The German announced his shock retirement from the sport on Friday in Vienna, saying he was not longer willing to make the same sort of commitment to defend his crown after achieving his childhood dream.
“When I was six years old and started out, the dream was very clear: it was to become Formula One world champion,” Rosberg said when he was presented with his trophy at the FIA Prize giving ceremony in Vienna.
“That’s what I pursued all along and it’s mission accomplished. I’ve done it. It’s a dream come true. Now on to other things, family first. In the winter there will be a lot of that and then let’s see what the future holds, just following my heart.”
When asked whether he would have retired even if had fallen short of winning the title, Rosberg added: “I never give up so if I came second I would have going on for another year in 2017 for sure.”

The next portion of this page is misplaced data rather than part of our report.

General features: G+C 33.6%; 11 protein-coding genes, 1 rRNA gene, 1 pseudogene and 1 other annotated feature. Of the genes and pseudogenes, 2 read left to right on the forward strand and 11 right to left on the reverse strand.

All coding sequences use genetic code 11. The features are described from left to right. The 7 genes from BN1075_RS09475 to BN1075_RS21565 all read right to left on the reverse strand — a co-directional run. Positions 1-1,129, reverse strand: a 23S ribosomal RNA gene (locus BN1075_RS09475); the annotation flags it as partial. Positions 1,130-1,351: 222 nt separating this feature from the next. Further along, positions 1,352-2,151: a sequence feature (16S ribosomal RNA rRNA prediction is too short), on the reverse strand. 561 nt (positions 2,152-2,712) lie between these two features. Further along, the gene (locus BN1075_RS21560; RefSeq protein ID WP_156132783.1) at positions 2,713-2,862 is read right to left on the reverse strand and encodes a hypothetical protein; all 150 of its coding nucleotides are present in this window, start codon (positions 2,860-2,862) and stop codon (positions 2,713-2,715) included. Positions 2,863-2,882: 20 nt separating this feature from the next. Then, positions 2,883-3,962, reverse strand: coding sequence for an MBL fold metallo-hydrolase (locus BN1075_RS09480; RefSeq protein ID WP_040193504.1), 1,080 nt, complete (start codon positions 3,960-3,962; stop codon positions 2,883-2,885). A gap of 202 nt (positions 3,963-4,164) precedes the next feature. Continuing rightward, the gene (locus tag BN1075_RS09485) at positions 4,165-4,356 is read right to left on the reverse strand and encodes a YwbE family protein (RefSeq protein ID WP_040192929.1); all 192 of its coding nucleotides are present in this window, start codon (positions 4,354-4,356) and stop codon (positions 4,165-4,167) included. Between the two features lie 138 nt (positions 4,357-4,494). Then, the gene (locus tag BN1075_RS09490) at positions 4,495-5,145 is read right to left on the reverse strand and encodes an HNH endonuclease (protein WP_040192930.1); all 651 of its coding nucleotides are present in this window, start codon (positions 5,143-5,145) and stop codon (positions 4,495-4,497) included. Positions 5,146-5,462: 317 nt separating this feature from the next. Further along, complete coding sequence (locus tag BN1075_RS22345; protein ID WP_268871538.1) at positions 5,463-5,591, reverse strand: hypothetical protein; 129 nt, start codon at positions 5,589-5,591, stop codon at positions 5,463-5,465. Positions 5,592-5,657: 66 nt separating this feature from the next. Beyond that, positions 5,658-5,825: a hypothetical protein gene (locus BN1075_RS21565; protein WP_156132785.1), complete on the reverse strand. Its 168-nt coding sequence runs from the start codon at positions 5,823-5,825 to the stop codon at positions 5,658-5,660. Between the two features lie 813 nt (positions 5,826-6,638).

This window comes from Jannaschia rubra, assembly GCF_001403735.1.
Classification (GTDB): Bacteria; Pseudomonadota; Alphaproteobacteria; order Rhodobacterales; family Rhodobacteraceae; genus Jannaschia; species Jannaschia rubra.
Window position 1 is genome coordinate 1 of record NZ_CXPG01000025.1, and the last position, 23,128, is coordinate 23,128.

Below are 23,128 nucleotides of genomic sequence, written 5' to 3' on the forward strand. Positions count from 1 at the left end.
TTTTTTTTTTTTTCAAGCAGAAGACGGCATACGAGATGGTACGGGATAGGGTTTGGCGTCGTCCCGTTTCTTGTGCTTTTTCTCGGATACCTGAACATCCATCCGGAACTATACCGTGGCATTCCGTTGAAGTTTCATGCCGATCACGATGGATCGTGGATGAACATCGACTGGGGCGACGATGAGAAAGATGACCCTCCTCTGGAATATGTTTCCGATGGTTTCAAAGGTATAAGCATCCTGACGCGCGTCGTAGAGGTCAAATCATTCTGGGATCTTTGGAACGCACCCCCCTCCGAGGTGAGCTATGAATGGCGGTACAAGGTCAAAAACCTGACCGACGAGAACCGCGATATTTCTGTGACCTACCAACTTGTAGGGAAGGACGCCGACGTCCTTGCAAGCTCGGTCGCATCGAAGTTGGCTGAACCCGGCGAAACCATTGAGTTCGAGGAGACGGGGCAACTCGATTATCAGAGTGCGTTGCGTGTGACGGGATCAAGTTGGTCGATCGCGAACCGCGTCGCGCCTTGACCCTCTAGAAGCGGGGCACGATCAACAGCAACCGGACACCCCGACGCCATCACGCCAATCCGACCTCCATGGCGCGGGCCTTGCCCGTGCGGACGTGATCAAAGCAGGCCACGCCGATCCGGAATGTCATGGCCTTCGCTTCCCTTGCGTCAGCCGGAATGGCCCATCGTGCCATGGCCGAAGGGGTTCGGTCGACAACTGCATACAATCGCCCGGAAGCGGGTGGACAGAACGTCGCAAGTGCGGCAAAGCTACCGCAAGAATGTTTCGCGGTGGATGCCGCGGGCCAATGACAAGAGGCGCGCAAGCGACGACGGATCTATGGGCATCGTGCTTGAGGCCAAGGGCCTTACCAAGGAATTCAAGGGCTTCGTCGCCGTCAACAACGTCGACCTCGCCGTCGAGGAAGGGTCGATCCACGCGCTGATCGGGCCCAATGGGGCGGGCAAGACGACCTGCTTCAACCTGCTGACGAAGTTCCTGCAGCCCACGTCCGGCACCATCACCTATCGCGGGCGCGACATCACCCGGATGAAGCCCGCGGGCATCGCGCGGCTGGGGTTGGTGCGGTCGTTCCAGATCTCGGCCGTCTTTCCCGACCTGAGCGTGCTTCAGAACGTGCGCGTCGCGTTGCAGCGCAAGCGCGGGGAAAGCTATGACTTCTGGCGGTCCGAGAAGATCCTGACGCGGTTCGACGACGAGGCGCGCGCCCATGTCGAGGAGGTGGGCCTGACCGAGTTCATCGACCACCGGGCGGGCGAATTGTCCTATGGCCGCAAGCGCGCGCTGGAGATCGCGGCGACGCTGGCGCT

Rosberg joins Mike Hawthorn (1958), Jackie Stewart (1973), Nigel Mansell (1992), and Alain Prost (1993) in the list of world champions who bowed out of F1 after winning their first and/or last title, though Mansel made a brief return in 1994/95.
Reflecting on the title run-in from the Japanese Grand Prix, where the thought of retiring first crossed his mind, Rosberg concluded:
“It was unbelievably intense and really indescribable at the last four races. That's the moment where it was my championship to lose.
“The last race is mentally the toughest thing I've done, except for watching my wife suffer through the birth of our daughter -- that was a whole other level."
“Apart from that, It was the toughest thing mentally, incredible intensity. It was all the more special to come through after that and see the chequered flag and take the title.
“Big respect also to Lewis, of course, who was a big competitor for all these years, at an awesome level and one of the best drivers out there for sure. Even that makes it that little bit more special as well that I was able to take it away from him.”